Interfaith marriage is skyrocketing in contemporary America. A generation ago, around fifteen percent of Americans married outside their faith, which probably mostly meant Catholics marrying Protestants. Now, according to Naomi Schaefer Riley, the rate is forty-two percent. As Americans continue to delay marriage and drift away from their parents and religious upbringings during their young adulthood, it seems reasonable that soon most Americans will marry outside their religion.
This, according to Riley, has major implications for couples and religious institutions, which she explains in her just-published ‘Til Faith Do Us Part: How Interfaith Marriage is Transforming America. Riley’s book is a very readable blend of survey data (she commissioned a nationwide Interfaith Marriage Survey with the help of the University of Notre Dame’s David Campbell) and anecdotes. She begins with her own. Having grown up in a Conservative Jewish household, she married a man who had left his family’s Jehovah’s Witness faith. They are raising their children Jewish.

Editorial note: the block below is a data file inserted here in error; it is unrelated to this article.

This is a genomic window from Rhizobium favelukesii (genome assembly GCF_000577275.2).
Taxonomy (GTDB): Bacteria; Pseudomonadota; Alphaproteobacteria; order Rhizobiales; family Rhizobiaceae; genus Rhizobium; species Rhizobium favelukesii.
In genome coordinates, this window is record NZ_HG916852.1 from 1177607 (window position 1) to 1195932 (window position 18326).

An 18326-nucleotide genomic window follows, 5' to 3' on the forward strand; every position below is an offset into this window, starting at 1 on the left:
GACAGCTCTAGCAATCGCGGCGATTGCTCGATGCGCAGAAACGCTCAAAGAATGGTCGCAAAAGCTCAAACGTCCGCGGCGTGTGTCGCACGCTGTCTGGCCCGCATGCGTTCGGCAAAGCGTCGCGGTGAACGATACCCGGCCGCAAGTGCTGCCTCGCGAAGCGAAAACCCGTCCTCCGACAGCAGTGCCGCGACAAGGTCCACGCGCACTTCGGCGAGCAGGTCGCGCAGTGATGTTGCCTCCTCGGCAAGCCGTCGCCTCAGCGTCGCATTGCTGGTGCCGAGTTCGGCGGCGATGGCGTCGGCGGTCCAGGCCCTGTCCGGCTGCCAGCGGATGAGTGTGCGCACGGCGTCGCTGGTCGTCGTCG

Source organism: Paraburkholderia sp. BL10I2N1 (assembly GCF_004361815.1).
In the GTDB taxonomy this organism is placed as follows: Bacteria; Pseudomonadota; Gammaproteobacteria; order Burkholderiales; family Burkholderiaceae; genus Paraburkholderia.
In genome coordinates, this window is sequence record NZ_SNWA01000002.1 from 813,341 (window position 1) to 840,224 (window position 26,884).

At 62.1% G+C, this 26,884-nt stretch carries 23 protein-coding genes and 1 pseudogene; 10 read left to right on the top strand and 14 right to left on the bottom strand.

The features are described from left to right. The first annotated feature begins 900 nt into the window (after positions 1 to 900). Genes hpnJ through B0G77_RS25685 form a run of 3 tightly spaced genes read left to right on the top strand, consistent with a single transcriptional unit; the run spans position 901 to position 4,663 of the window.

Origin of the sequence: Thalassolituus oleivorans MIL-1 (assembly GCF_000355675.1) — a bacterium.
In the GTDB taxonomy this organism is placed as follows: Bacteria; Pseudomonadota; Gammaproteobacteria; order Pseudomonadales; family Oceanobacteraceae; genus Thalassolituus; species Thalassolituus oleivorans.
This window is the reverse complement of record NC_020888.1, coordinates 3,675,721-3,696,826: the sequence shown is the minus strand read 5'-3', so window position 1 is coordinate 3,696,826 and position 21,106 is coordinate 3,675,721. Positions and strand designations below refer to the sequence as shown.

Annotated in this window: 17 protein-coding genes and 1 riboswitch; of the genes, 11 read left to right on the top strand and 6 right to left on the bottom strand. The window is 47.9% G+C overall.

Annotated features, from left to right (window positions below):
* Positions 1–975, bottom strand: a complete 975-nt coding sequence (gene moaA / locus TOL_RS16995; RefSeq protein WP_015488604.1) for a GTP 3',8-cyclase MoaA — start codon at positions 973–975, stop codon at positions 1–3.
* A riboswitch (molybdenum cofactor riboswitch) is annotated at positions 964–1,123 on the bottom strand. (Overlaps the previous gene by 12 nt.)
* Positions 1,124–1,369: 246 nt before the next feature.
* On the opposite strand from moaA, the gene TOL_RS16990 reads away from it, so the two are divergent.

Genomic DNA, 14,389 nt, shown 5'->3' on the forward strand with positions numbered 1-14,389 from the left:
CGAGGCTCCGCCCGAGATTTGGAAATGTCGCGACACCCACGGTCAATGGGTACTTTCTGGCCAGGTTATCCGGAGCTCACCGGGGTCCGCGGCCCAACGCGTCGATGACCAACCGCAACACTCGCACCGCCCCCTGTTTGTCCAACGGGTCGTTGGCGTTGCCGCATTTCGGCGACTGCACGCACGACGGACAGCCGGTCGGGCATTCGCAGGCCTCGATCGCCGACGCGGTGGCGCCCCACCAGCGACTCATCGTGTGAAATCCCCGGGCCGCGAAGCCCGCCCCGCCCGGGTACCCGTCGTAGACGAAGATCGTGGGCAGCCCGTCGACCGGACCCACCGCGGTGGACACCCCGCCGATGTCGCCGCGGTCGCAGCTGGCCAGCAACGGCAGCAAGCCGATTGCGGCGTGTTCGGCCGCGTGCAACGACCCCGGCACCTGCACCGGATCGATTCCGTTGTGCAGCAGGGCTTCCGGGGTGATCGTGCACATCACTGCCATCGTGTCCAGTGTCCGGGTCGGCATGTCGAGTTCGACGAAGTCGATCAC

For religious institutions, interfaith marriage has rather devastating consequences. The children of these marriages are “less likely to be observant members of their faiths.” Churches and synagogues have been hoping that inactive young adults will return to their childhood faiths after they begin having children. Riley’s book suggests that churches stand to lose many of those young adults permanently.
The news isn’t all bad, of course. Our larger society benefits in important ways from intermarriage, which promotes assimilation and religious tolerance. Protestant parents whose daughter marries a Mormon might initially express strong disapproval. Nevertheless, they are likely to develop warmer feelings not only for their son-in-law but for his church. Interfaith couples also grow in their capacity to more honestly negotiate the pluralistic society in which they live: “interfaith marriage may awaken people to the fact that religions are not all the same, that the particulars of practice and belief do matter, and that not all interfaith conflicts can be solved with the placement of a menorah next to a manger.”